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Mediators of Inflammation
Volume 2015, Article ID 563951, 9 pages
Research Article

Chemerin15-Ameliorated Cardiac Ischemia-Reperfusion Injury Is Associated with the Induction of Alternatively Activated Macrophages

1Department of Cardiology, Beijing Anzhen Hospital, Capital Medical University, Beijing Institute of Heart, Lung and Blood Vessel Disease, The Key Laboratory of Remodeling-Related Cardiovascular Disease, Ministry of Education, Beijing 100029, China
2Institute of Cardiovascular Diseases, Union Hospital, Tongji Medical College, Huazhong University of Science and Technology, Wuhan 430022, China
3Department of Cardiology, Handan First Hospital, Handan 056002, China

Received 20 April 2015; Revised 29 May 2015; Accepted 1 June 2015

Academic Editor: Ronald Gladue

Copyright © 2015 Chao Chang et al. This is an open access article distributed under the Creative Commons Attribution License, which permits unrestricted use, distribution, and reproduction in any medium, provided the original work is properly cited.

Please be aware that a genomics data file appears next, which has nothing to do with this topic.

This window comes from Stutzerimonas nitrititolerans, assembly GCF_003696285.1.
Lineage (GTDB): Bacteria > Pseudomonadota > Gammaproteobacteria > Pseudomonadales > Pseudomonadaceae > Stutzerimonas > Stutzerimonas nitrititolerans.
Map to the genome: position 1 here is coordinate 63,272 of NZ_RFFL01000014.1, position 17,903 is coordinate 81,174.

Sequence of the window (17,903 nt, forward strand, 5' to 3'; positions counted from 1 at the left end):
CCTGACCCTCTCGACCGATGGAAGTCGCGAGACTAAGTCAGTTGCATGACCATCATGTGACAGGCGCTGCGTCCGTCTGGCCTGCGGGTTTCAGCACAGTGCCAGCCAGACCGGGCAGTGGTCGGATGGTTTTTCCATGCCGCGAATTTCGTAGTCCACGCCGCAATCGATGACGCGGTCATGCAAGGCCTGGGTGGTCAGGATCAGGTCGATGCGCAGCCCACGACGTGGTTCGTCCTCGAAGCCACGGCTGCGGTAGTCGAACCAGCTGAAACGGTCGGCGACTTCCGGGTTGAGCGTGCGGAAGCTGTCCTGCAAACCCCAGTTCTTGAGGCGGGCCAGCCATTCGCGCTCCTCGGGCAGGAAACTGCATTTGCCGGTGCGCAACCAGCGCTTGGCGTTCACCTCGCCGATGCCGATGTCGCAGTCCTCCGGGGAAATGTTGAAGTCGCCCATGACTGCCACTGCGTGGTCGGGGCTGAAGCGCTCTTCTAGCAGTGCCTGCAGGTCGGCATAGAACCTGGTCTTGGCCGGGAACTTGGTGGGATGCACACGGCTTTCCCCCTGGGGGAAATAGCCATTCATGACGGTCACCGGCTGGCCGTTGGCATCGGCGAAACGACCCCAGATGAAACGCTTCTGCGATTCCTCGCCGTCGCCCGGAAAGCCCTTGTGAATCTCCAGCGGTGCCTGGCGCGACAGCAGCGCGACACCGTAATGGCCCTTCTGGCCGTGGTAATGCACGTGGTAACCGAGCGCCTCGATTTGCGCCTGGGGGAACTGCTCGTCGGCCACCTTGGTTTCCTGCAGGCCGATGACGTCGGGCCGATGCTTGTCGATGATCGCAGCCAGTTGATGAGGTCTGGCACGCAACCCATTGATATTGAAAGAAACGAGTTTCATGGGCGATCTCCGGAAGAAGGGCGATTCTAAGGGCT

Chemerin15 (C15), an endogenous anti-inflammatory component, inhibits the activity of neutrophils and macrophages through G protein-coupled receptor ChemR23; however, its role as well as functional mechanism in mouse myocardial ischemia/reperfusion (I/R) injury remains unknown. Methods. Sham or I/R operations were performed on C57BL/6J mice. The I/R mice received an injection of C15 immediately before reperfusion. Serum troponin T levels, infarct size, cardiomyocyte apoptosis, reactive oxygen species (ROS) production, and infiltration of neutrophils were assessed 24 h after reperfusion, while the macrophage phenotypes, macrophage infiltration, and inflammatory cytokine levels were assessed 48 h after reperfusion. Results. Compared with the control group, the C15-treated mice showed an obvious amelioration of I/R injury and displayed less ROS, accompanied by reduced neutrophil recruitment. C15 decreased the tumor necrosis factor- (TNF-) α and interleukin- (IL-) 6 levels and increased the IL-10 levels in the serum of the I/R mice, which suggested a suppressed inflammatory response that could be related to elevated alternatively activated M2 macrophages with characteristic skewed expression of M2 markers and inhibition of classically activated M1 marker expression. Conclusion. C15 may induce alternatively activated M2 macrophage polarization and suppress the inflammatory response to protect against myocardial I/R injury in mice.